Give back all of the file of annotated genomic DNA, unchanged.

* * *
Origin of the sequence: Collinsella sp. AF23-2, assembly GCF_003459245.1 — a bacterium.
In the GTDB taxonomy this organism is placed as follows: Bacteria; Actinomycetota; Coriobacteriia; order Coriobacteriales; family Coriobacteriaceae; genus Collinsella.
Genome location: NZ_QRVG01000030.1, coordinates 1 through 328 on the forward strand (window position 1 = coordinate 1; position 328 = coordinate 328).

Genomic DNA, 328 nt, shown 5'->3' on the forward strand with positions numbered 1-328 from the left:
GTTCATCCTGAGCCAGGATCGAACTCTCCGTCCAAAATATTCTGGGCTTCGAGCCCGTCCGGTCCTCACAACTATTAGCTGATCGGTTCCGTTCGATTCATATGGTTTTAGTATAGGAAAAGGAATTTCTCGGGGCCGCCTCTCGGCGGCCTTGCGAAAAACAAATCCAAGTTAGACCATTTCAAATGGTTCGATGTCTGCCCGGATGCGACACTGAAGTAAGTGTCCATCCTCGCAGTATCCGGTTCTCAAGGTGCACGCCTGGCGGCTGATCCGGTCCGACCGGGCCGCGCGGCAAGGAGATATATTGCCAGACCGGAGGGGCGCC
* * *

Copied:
Origin of the sequence: Collinsella sp. AF23-2, assembly GCF_003459245.1 — a bacterium.
In the GTDB taxonomy this organism is placed as follows: Bacteria; Actinomycetota; Coriobacteriia; order Coriobacteriales; family Coriobacteriaceae; genus Collinsella.
Genome location: NZ_QRVG01000030.1, coordinates 1 through 328 on the forward strand (window position 1 = coordinate 1; position 328 = coordinate 328).

Genomic DNA, 328 nt, shown 5'->3' on the forward strand with positions numbered 1-328 from the left:
GTTCATCCTGAGCCAGGATCGAACTCTCCGTCCAAAATATTCTGGGCTTCGAGCCCGTCCGGTCCTCACAACTATTAGCTGATCGGTTCCGTTCGATTCATATGGTTTTAGTATAGGAAAAGGAATTTCTCGGGGCCGCCTCTCGGCGGCCTTGCGAAAAACAAATCCAAGTTAGACCATTTCAAATGGTTCGATGTCTGCCCGGATGCGACACTGAAGTAAGTGTCCATCCTCGCAGTATCCGGTTCTCAAGGTGCACGCCTGGCGGCTGATCCGGTCCGACCGGGCCGCGCGGCAAGGAGATATATTGCCAGACCGGAGGGGCGCC